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Regardless of where your child decides to go to school, there are ways to cut down his or her costs. One of the best is to buy used textbooks. A brand-new chemistry textbook can cost as much as $300. If he or she can find the equivalent textbook used it should be heavily discounted. It's also important to use the Internet. Even if you factor in the shipping cost, buying a textbook from an online store can be much cheaper than buying it at your college’s bookstore.
Second, it's not necessary to have a car to go to college. Most college towns offer good public transportation, which in some cases is even free. If your child's school doesn't offer public transportation, encourage him or her to carpool with a friend or roommate. Alternately, he or she might be able to bike or even walk to class. Any of these alternatives would be much cheaper than buying gas and paying to maintain an automobile.
Find a free checking account
Banks often offer students free savings or checking accounts. This eliminates the need to pay for withdrawals or fund transfers. Online banking is also a good option because this could allow you to keep an eye on your child's spending and help make sure that he or she does not overdraft. Also, if you put a set amount of money every month into an account that comes with a debit card, it’s easier for him or her to access the money when necessary. Plus, when the money's gone, that's it. If your child runs out of money before he or she runs out of month, a valuable lesson could be learned.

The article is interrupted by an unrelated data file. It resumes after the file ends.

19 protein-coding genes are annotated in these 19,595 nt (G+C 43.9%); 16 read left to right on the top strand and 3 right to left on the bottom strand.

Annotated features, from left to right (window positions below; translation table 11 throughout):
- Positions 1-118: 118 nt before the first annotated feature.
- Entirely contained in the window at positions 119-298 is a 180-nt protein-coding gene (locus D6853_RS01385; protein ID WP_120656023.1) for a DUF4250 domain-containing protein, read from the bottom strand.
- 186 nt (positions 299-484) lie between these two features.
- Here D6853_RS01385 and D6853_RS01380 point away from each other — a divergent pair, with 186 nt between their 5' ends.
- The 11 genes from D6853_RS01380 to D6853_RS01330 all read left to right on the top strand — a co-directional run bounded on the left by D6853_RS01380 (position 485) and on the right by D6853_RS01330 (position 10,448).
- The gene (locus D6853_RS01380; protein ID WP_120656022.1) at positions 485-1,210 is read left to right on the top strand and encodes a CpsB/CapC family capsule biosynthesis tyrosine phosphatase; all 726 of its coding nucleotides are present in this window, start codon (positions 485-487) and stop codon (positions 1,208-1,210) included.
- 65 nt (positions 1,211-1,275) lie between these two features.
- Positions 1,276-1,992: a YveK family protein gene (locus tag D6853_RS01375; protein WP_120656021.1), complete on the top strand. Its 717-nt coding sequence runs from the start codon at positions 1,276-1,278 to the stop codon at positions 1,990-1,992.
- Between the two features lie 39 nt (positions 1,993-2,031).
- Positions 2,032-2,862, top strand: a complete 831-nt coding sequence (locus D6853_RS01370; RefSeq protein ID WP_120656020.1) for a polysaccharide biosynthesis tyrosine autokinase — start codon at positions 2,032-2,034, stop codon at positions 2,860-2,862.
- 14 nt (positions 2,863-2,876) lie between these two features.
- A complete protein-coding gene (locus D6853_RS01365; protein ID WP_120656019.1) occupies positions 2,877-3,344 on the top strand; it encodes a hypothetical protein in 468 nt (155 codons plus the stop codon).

A part-time job
You might encourage your child to get a part-time job – assuming it will fit his or her class schedule. This is probably the number one way to cut the cost of going to college. Restaurants in college towns are almost always looking for wait staff, and delivering food or waiting on tables can translate into good tips. As an example of this, we know of one young woman who has been working part-time as a cocktail waitress and earns almost $200 a night in tips. Another great way to earn money while getting some studying done at the same time is to work in your school's library. This is usually not a very demanding job and is pretty quiet offering the opportunity to study for class and get paid at the same time.
Be smart about renting an apartment
Finally, most students will want to leave their dorms and get apartments after their freshman years. If your child decides to do this, encourage him or her to get some roommates to split the rent. Also, consider whether or not the apartment includes a washer and dryer, refrigerator, a microwave and other handy accessories. If so, this would be much cheaper than having to go out to a Laundromat or eating out often. Utilities can cost a lot so emphasize with your child the importance of conserving water and electricity. It shouldn’t be that difficult to remember to turn out the lights or to take shorter showers.